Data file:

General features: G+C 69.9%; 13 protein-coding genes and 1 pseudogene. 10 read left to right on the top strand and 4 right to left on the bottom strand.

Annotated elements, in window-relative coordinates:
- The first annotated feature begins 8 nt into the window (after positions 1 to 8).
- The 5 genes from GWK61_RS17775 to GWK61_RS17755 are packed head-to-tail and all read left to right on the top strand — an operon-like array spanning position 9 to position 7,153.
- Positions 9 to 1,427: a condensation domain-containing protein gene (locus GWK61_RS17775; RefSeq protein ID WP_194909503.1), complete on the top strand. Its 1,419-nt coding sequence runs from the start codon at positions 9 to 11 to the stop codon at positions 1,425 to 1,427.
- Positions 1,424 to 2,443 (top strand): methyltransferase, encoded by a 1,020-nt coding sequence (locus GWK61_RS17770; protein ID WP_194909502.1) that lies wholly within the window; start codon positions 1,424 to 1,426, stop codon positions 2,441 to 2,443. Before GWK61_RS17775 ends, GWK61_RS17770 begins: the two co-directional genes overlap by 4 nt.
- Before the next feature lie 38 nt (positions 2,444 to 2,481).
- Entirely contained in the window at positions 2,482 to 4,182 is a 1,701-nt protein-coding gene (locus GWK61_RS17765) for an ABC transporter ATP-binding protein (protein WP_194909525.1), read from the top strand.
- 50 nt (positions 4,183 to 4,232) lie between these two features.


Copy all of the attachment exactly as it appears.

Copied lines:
General features: G+C 69.9%; 13 protein-coding genes and 1 pseudogene. 10 read left to right on the top strand and 4 right to left on the bottom strand.

Annotated elements, in window-relative coordinates:
- The first annotated feature begins 8 nt into the window (after positions 1 to 8).
- The 5 genes from GWK61_RS17775 to GWK61_RS17755 are packed head-to-tail and all read left to right on the top strand — an operon-like array spanning position 9 to position 7,153.
- Positions 9 to 1,427: a condensation domain-containing protein gene (locus GWK61_RS17775; RefSeq protein ID WP_194909503.1), complete on the top strand. Its 1,419-nt coding sequence runs from the start codon at positions 9 to 11 to the stop codon at positions 1,425 to 1,427.
- Positions 1,424 to 2,443 (top strand): methyltransferase, encoded by a 1,020-nt coding sequence (locus GWK61_RS17770; protein ID WP_194909502.1) that lies wholly within the window; start codon positions 1,424 to 1,426, stop codon positions 2,441 to 2,443. Before GWK61_RS17775 ends, GWK61_RS17770 begins: the two co-directional genes overlap by 4 nt.
- Before the next feature lie 38 nt (positions 2,444 to 2,481).
- Entirely contained in the window at positions 2,482 to 4,182 is a 1,701-nt protein-coding gene (locus GWK61_RS17765) for an ABC transporter ATP-binding protein (protein WP_194909525.1), read from the top strand.
- 50 nt (positions 4,183 to 4,232) lie between these two features.